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Princeton University Order Division Documentation

Notations on Order Recommendations

Preorder Searching
  RLIN verification

RLIN Searching Summary

Search and Order Guidelines
  Collection Manager orders

Searching for Invoices in Acquisitions
  Complex Searching

Searching for Orders in Acquisitions
  Complex Searching

Searching RLIN for Music

Searching Tips

Series Checks in Voyager
  Monographic Series
  View Items
  Appendix A
  Appendix B

Series Checks in Voyager Checklist

Documentation Home

Searching RLIN for Music: The 028 field

Sound recordings, particularly of classical music, often have such generic titles as to make them useless for searching (music catalogers have uniform titles to deal with them.)  If you try a search such as:

fin tw sonata
fin tp violin#
tp greatest hits

you will most likely get an overwhelming number of hits, and probably none of them will be for the item you're looking for.  Either that, or RLIN will crash...

Happily, most music items have numbers assigned to them by their publishers.  Although they aren't standard-format numbers like ISBN and ISSN numbers, they function the same way as access points.  On an order slip, they are sometimes entered under "Series".  In a MARC-format record, they are assigned the 028 field, though some older preliminary records in our local catalog may have them entered in the 440 field.   The 028 field also contains the Publisher name in subfield b.

Some numbers have a letter prefix and/or suffix, which may or may not represent the name of the publisher in abbreviated form:

PRCD 511 (from Priory [i.e. PR] Records)
CD-83395 (from Teldec)
FF 70647
CD EMX 9502

Others have internal spaces or dashes, often ending with 2 (for CDs) or 4 (for cassettes):

82832-2  (a characteristic pattern of Elektra/Atlantic/Nonesuch Records)
435 774-2 (a characteristic pattern of the Polygram family of records)
697 124 060-2

The full name of the publisher is not usually considered to be part of the publisher's number.  For instance, if you see something like:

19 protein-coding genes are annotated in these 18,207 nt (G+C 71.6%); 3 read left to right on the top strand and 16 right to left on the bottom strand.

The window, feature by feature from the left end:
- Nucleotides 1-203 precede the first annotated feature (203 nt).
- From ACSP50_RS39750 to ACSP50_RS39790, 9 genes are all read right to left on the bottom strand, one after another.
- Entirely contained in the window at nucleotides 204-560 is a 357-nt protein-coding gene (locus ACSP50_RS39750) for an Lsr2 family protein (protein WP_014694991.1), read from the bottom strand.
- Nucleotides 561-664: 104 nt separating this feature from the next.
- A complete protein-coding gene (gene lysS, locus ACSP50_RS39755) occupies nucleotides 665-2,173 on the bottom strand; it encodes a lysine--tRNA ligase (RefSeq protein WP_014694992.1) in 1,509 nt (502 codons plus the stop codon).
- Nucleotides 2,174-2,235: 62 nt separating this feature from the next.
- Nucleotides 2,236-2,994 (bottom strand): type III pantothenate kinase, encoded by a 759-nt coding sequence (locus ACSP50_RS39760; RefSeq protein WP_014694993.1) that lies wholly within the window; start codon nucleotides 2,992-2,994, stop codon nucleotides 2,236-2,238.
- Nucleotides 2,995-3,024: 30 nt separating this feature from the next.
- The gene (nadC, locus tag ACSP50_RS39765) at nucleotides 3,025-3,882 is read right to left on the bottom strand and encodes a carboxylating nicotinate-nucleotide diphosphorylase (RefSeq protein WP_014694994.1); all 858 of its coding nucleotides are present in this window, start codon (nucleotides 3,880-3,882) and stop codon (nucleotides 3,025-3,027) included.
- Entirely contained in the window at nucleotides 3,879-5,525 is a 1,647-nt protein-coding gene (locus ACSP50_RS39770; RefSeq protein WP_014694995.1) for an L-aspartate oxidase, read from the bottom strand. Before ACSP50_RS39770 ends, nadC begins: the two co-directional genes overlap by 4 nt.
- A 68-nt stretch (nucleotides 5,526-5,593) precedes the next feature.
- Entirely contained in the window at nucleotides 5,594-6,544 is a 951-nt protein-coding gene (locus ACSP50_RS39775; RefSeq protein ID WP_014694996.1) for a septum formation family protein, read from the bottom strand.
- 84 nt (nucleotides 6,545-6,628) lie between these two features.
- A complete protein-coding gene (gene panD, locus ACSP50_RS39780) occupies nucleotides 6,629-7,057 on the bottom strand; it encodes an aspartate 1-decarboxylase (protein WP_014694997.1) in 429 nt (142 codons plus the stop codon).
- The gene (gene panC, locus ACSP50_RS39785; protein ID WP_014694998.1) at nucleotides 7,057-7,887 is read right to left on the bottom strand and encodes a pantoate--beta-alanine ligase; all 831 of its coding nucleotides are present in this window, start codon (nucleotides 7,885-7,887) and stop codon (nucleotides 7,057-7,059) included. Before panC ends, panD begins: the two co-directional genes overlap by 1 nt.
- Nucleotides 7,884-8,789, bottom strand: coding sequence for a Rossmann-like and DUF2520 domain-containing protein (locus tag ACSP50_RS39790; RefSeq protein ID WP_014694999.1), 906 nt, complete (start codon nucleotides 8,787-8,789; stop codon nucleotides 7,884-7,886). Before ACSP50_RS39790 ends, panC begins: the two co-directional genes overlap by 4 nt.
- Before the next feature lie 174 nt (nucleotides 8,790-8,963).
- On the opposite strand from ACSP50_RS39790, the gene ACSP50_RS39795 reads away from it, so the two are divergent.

Shanachie 6013

"Shanachie" is most likely the full name of the publisher, and "6013" the entire publisher's number.  There are, however, some ambiguous situations in which the name of the publisher, being an anagram or

pseudo-anagram, might also serve as a letter prefix (e.g. "CPO", "CRI") When in doubt, drop the prefix and search under the numerical portion only; RLIN allows that (see below) 

The appropriate RLIN search index is:

fin num 3395

In the Z39.50 Builder pulldown menu this corresponds to "Music Publisher or Number". This may be truncated, and generally is best so.  This may also be combined with other search indexes such as:

fin num 3395 and pn novak
fin num 3395 and pub simrock#

The RLIN publisher's number index tolerates a lot of variation.  You will get the same results (if any) from searching:

cpo 999 606-2
999 606-2

The equivalent index in the Voyager cataloging module is "Identifiers" (under Non-keyword searches).  Voyager is a lot more persnickety.  It will only retrieve publisher's numbers in the exact form by which they were entered in the 028 field, internal spacing and all.

When searching for music items, you will get the most effective hits with publisher's numbers, alone or in combination with other indexes. If you do not have a publisher's number to refer to, an author-title search will be somewhat more effective than author or title alone.  If you must use a title search for something with a suspiciously generic title, here are a few of the most common words from uniform titles that might be used for the tp index in combination with an author search. It is essential in such cases to truncate the title term.

fin pn soandso and tp sonata#
fin pn soandso and tp symphon#
fin pn soandso and tp concert#
fin pn soandso and tp quartet#
fin pn soandso and tp trio#
fin pn soandso and tp song#

Another useful way of searching RLIN is to search for publihser and use the “also” command: for example, to find Teldec classics 4123 004

            Fin pub teldec#/als 028 123

The “also” command searches a string of numbers anywhere in the 028 field.

For a full description, with examples, of the 028 field, see Library of Congress MARC documentation